Shane sat on a bar stool, in a shady nightclub on the wrong side of the tracks in a bad part of Savannah, Georgia, and tried to estimate how many people he was going to have to kill in the next hour. Optimally it would be one, but he had long ago learned that optimism did not apply to his profession. He felt his cell phone vibrate in his pocket and pulled it out with his free hand expecting to see the GO or NO GO text message from Wilson, and about damn time. There were only three people who had his number, and they never called to chat. One of them was across the dance floor from him, which left two options. He glanced at the screen and was surprised to see JOEY. Jesus. First time ever and he calls in the middle of a job.
Shane hesitated for a moment, then thought, Hell, you gave him the number for emergencies
, and hit the ‘on’ button. “Uncle Joe?”
“Shane, you on a job?”
“Where you at?”
“Good,” Joey said. “Close. I need you home.”
Shane frowned. Home? You send me away at ten and now you want me home?
“What’s the problem?” he said, keeping his voice cold. Twenty-five years you wait to call, this damn well better be a real emergency.
“I got a little friend needs some help. She lives just outside Keyes in the old Two Rivers mansion. Remember it?”Fucking Keyes. Armpit of the South.
“Come home and take care of my little Agnes, Shane.”You adopt another kid, Joe? Gonna take better care of this one?
“I’ll be there in an hour.”
“I appreciate it, Shane.” Joey hung up.
Shane pushed the off button. Joey needing help taking care of something. That was new. Old man must be getting really old. Calling him home. That was--
“I’m a Leo—and you?”
Shane turned to look at her. Long blonde hair. Bright smile plastered on her pretty face. Pink T-shirt stretched tight across her ample chest with the word Princess embroidered on it in shiny letters. Effective advertising, bad message.
“What’s your sign?” she said, coming closer.
“Taurus with a bad moon rising.” The hell with Joey. He had a job to do. He looked at the office upstairs.
Two men in long black leather coats and wraparound sunglasses appeared in front of the office door. They took barely visible flanking positions at the top of the metal stairs, just as they had the previous evening at approximately the same time, which meant the target was in-house.
At home, so to speak.
Fucking Joey, calling him home now, in the middle of a job.
“Do you come here often?” Princess asked, coming still closer, about three inches too close. He scooted back on his stool slightly.
“Never.” Except for the reconnaissance the previous evening. He looked up again. Too many people had seen The Matrix, he decided as he took in the bodyguards’ long jackets and shades.
The Matrix probably hadn’t even played in Keyes yet.
Princess came in closer, her breasts definitely inside his personal space. “What do you do for a living?”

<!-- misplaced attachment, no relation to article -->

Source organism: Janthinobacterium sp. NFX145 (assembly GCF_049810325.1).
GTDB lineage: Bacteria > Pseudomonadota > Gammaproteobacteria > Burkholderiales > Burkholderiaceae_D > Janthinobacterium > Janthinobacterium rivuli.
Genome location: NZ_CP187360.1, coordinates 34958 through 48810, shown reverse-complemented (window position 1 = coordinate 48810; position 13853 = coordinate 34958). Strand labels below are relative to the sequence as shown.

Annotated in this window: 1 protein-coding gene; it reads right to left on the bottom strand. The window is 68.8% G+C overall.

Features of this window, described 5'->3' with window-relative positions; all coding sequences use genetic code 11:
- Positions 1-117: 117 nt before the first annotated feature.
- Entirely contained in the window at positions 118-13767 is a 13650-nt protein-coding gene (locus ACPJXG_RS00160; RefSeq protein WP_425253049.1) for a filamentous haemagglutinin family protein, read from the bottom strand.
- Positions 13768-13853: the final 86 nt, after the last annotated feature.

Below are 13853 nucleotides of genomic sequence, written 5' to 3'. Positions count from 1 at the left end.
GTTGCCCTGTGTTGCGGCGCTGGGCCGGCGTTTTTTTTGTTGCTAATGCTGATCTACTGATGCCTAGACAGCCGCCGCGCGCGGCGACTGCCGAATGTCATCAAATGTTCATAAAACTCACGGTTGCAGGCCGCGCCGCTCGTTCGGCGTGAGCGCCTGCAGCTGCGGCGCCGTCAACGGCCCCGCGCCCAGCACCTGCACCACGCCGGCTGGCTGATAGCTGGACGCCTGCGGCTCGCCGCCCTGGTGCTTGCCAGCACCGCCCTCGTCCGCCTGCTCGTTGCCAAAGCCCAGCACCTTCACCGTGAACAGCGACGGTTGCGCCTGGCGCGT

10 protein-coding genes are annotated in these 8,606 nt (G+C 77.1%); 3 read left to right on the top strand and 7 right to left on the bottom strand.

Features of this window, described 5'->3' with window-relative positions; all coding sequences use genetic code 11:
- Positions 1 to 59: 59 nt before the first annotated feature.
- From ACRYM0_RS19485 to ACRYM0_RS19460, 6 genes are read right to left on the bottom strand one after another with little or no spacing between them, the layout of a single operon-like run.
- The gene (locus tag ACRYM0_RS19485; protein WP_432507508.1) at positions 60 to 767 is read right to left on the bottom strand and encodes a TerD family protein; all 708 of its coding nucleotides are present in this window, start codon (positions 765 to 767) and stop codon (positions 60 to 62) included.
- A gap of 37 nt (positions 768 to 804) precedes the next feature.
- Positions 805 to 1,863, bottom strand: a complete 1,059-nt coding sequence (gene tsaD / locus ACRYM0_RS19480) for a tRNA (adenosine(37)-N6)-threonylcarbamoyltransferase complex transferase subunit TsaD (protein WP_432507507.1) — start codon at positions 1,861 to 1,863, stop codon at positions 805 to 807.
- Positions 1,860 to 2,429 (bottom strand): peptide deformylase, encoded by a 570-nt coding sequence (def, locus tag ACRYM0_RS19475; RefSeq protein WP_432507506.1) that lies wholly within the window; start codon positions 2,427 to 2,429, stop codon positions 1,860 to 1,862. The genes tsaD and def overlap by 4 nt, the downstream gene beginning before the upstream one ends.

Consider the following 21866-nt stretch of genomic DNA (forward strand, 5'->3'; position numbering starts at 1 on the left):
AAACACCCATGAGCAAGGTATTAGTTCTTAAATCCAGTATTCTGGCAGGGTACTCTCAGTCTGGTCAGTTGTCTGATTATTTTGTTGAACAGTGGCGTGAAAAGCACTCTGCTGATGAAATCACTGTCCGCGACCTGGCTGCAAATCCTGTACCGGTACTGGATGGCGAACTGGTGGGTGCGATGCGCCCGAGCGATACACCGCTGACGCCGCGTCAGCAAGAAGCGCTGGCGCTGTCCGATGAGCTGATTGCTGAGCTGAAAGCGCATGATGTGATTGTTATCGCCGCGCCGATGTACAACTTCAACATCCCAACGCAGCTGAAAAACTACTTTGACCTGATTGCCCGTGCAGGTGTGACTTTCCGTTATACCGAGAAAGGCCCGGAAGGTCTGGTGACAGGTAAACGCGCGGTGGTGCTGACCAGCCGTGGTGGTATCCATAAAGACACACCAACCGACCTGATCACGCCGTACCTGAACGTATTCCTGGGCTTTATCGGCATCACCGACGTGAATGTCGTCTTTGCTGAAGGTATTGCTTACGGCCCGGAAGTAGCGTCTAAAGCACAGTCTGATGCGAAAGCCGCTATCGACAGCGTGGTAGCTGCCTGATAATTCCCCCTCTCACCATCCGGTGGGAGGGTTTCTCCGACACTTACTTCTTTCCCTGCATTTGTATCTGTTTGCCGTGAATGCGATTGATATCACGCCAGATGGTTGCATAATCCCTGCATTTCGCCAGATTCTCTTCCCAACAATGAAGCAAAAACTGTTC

“I’m a painter.”
That’s what Joey used to tell people. I’m a painter
, he’d say. Enough with Joey
Shane glanced across the room. Carpenter was in place, his tall, solid figure near the emergency exit, the flashing lights reflecting off his shaved, ebony skull. I paint them, Carpenter cleans them.
Shane nodded his head toward the guards ever so slightly. Carpenter nodded back.
“That’s cool.” Princess began to scan past Shane, probably looking for someone who’d play with her. She must found him because she smiled at Shane blankly and backed off. “Have a good one,” she said and was gone into the crowd.
The phone buzzed once more, and Shane glanced at the screen: GO. Finally
. he secured the phone in his pocket, nodding once more at Carpenter, who nodded back and reached into one of his deep pockets. Princess was over by the bar now, dialing on her phone with a blank look on her face as she tossed her head to get the hair out of her eyes. Then she frowned and pulled the phone away, staring at it. Shane knew no one’s cell phone within two hundred feet would work as long as Carpenter kept the transmitter in his pocket working, jamming all frequencies.
He wove his way through the sweaty dancers to the bottom of the staircase and walked up, Carpenter falling in behind him. Both bodyguards stepped out, forming a human wall that he estimated weighed over four hundred and seventy pounds combined with another ten pounds or so of leather coat thrown in. Which meant they trumped him by over two hundred and seventy.
Fortunately two hundred and ten pounds with brains could usually beat four hundred and eighty pounds of dumb.
“Private office,” the one on the right growled.
Shane jabbed his right hand, middle three fingers extended, into the man’s voice box, then grabbed the face of the man on the left and applied pressure at just the right places with the fingertips of his left hand, thumb on one side, four fingers on the other. The man froze in the middle of reaching under his jacket, unable to move, while Carpenter caught the man to the right.